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Living in the Monastery

Ordinary Sunday 21: 21st August, 2005
Dom Michael King, OSB, Abbot, Benedictine Monastery, Camperdown

Why do some men and women live in monasteries? What, or who, began the train of events that led them to a monastery and how is this impetus continually animated? Millions of people, down the centuries, have given themselves to this way of life, and none of them would produce an identical answer to the question I have posed. Yet some things have remained constant, and it is these that both sustain the individuals and also draw them towards others who are similarly drawn. There is the human being's thirst for God, the unfulfilled longing to know and to be known in God, to find and be found in God, to live within the contradictions of experiences in the assurance of understanding. And there is the desire to serve and to be used.

The yearning for God, for truth, for goodness and beauty is by its very nature insatiable; and taking it seriously involves living with a paradox. God in his transcendence is always beyond the horizon, like the secret pale light of the sun before dawn, or the brilliant, unpredictable colours of the sky after sunset. God is beyond a person's most satisfying thought of him, whether that be expressed in a line of a poem, in a long look or in the silence of wonder. God is beyond what can be thought let alone what can be expressed. Yet is is God who comes close enough to beckon and to whisper as people search for him; and it is God's insistent invitation that impels some men and women to set aside other occupations and ways of life in order to seek him within a monastery.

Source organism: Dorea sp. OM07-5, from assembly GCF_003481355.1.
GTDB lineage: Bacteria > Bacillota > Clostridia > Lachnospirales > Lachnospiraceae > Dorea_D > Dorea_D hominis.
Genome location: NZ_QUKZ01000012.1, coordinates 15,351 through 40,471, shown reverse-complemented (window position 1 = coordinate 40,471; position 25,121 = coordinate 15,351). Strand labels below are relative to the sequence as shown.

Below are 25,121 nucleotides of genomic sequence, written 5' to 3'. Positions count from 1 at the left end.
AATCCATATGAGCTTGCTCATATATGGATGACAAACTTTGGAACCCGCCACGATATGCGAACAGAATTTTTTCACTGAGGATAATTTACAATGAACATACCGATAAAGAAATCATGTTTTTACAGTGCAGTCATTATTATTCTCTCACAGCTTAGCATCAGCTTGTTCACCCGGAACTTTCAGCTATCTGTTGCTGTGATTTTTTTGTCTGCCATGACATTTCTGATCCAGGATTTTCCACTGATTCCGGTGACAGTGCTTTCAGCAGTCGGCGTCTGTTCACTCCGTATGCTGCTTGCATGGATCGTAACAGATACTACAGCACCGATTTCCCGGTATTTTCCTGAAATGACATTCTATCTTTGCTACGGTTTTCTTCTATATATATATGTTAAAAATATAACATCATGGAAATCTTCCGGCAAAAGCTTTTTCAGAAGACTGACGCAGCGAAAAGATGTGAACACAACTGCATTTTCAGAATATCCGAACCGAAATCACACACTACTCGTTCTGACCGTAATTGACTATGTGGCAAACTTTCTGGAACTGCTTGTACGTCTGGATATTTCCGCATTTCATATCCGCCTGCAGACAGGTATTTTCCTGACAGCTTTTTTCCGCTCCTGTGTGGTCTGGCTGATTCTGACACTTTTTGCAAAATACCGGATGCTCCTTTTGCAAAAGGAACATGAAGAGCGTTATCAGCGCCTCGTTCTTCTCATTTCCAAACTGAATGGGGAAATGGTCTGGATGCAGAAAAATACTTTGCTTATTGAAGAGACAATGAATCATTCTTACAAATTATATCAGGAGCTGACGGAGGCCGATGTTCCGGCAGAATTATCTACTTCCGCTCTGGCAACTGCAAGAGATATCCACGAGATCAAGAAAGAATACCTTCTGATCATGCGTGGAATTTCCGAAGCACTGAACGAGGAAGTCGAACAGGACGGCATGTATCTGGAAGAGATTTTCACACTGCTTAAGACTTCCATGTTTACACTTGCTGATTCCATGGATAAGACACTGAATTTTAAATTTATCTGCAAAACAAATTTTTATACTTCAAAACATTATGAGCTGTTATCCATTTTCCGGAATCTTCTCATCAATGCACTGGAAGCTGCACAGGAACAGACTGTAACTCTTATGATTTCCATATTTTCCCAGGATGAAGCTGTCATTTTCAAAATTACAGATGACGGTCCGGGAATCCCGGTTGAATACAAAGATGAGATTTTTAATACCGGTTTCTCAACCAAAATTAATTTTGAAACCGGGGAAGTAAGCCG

Seek as you shall find (Mt 7.7.): but you cannot possess what you find, it remains God's and there is always more to seek. So we continue the search, through the years spent within the enclosure of the monastery; with an every growing awareness of the value of what is given, with increasing courage when the search is dark and unfulfilled for long years, with growing gratitude for the glimpses of God's loveliness that we are occasionally allowed to see and to hold and always to remember. Without this contemplation, life in a monastery would be unsupportable.